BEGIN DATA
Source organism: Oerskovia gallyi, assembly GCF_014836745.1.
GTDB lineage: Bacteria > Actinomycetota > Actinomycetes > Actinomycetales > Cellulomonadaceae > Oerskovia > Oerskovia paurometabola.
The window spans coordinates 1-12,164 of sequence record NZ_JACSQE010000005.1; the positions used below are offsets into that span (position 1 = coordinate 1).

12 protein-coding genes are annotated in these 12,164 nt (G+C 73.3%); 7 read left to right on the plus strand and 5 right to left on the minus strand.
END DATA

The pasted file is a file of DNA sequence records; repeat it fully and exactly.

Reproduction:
Source organism: Oerskovia gallyi, assembly GCF_014836745.1.
GTDB lineage: Bacteria > Actinomycetota > Actinomycetes > Actinomycetales > Cellulomonadaceae > Oerskovia > Oerskovia paurometabola.
The window spans coordinates 1-12,164 of sequence record NZ_JACSQE010000005.1; the positions used below are offsets into that span (position 1 = coordinate 1).

12 protein-coding genes are annotated in these 12,164 nt (G+C 73.3%); 7 read left to right on the plus strand and 5 right to left on the minus strand.